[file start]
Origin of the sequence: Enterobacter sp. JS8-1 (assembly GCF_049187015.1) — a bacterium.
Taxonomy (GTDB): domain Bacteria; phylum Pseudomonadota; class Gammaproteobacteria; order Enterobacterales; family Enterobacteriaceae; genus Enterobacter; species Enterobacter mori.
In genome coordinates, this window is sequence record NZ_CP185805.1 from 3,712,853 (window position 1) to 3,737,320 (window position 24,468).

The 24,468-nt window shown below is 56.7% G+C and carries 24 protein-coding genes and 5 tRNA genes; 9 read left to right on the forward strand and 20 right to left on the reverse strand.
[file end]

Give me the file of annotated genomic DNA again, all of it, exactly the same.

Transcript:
Origin of the sequence: Enterobacter sp. JS8-1 (assembly GCF_049187015.1) — a bacterium.
Taxonomy (GTDB): domain Bacteria; phylum Pseudomonadota; class Gammaproteobacteria; order Enterobacterales; family Enterobacteriaceae; genus Enterobacter; species Enterobacter mori.
In genome coordinates, this window is sequence record NZ_CP185805.1 from 3,712,853 (window position 1) to 3,737,320 (window position 24,468).

The 24,468-nt window shown below is 56.7% G+C and carries 24 protein-coding genes and 5 tRNA genes; 9 read left to right on the forward strand and 20 right to left on the reverse strand.